The Barn Owl is a rare sight here in Minnesota.
On the very first night of my moving to Minnesota years ago, I dreamed of two owls and a skunk representing people. I didn’t know at the time that owls were the skunk’s only natural enemy. Dead owls were popping up everywhere those first few weeks and I had more owl feathers than I knew what to do with. What does any of this mean? I don’t know.
In some native circles, owls have a reputation of being ‘Bad Medicine’. I’ve had children make a wide berth around our booth at the Hinkley Pow Wow years ago, crying, “OWL, OWL!” This reputation I think stems mostly from the Lakota belief of the Owl being a harbinger of death. Certain Medicine Men who had gone over to the ‘dark side’, and wished to put a curse on someone, would throw Owl Medicine (usually a dead owl!) into the tepee of the luckless recipient. If this happened to you, you could consider yourself knackered unless you could find an equally powerful shaman to remove the curse.
In Ojibway circles, however, owls are thought to be totems of ‘Nurturing’ as they are very doting parents. They are also associated with Secrecy and Magic.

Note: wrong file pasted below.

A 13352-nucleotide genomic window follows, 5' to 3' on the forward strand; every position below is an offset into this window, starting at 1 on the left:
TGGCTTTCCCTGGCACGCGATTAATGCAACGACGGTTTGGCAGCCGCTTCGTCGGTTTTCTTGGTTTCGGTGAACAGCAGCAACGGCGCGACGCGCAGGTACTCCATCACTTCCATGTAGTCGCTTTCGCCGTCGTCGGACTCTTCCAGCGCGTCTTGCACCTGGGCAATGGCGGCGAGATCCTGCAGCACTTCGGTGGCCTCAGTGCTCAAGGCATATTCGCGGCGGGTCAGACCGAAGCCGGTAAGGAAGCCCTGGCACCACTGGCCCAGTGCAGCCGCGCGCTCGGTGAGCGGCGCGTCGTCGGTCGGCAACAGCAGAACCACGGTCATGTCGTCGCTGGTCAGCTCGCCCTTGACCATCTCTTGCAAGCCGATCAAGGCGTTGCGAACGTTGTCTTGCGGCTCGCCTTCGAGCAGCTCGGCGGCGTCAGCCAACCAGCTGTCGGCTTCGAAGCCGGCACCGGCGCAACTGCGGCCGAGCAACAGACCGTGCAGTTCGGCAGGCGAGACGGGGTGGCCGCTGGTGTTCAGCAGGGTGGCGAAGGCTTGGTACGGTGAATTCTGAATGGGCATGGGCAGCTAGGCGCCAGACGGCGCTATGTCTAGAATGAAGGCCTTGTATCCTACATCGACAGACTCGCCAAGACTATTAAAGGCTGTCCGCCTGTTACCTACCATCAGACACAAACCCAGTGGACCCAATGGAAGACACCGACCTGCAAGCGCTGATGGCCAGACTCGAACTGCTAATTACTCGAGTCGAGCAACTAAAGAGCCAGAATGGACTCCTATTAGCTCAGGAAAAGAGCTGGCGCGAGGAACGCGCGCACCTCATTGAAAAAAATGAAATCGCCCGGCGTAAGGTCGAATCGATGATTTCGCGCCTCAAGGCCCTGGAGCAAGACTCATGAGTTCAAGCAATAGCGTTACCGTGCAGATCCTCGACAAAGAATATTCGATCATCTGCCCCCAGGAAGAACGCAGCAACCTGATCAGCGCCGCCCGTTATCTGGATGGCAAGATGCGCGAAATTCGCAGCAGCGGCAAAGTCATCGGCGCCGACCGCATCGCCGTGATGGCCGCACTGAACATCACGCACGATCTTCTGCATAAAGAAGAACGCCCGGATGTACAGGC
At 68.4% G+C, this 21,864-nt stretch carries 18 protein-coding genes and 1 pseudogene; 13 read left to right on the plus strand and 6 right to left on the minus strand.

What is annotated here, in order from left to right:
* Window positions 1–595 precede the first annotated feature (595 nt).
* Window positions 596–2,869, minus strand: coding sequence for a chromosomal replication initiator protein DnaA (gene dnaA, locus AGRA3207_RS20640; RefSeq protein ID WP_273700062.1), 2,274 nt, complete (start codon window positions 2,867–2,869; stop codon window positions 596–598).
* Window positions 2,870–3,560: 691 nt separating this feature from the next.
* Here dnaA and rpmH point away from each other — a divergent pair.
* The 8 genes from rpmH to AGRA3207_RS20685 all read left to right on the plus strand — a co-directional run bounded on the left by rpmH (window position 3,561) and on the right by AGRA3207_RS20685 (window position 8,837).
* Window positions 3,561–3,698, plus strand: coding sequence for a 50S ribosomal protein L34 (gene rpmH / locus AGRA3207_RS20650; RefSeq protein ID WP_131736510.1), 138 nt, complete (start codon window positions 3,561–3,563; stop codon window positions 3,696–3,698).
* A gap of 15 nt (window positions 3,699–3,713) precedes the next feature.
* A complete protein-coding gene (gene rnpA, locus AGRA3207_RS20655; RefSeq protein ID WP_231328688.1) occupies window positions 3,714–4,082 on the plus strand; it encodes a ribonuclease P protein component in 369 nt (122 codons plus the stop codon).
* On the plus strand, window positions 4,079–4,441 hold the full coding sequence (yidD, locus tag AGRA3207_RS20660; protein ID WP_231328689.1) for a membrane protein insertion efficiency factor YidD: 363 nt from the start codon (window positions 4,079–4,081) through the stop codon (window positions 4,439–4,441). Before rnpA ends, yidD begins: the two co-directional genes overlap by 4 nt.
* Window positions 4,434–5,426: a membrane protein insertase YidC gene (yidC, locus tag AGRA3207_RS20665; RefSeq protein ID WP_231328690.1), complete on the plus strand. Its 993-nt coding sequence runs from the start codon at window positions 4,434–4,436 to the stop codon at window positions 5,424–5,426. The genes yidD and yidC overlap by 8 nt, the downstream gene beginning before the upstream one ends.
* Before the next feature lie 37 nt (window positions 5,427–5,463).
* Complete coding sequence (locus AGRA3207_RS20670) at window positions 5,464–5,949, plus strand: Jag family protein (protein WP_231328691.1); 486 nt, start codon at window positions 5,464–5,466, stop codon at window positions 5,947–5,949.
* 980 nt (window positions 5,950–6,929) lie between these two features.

As for dark and secretive owl magic, you’ll find this next bit unbelievable…reality stranger than fiction The ruling elite of the world, including US presidents, take part in a pagan ceremony every July in a place called Bohemian Grove. There they dress in long red robes and sacrifice a child effigy to a 40 foot statue of an owl, in a ritual called “The Cremation of Care.” Don’t believe it? Look into it yourself…or not. It affects everything in your life, like your mortgage, for instance. And wouldn’t you know…there’s a tiny owl hidden right there on that dollar bill in your front pocket.
Posted on June 23, 2011, in Uncategorized and tagged Barn Owl Totem, ceremony, child, cremation, effigy, Great Horned Owl Totem, magic, medicine, owl, ritual, sacrifice, secrecy, shaman. Bookmark the permalink. 2 Comments.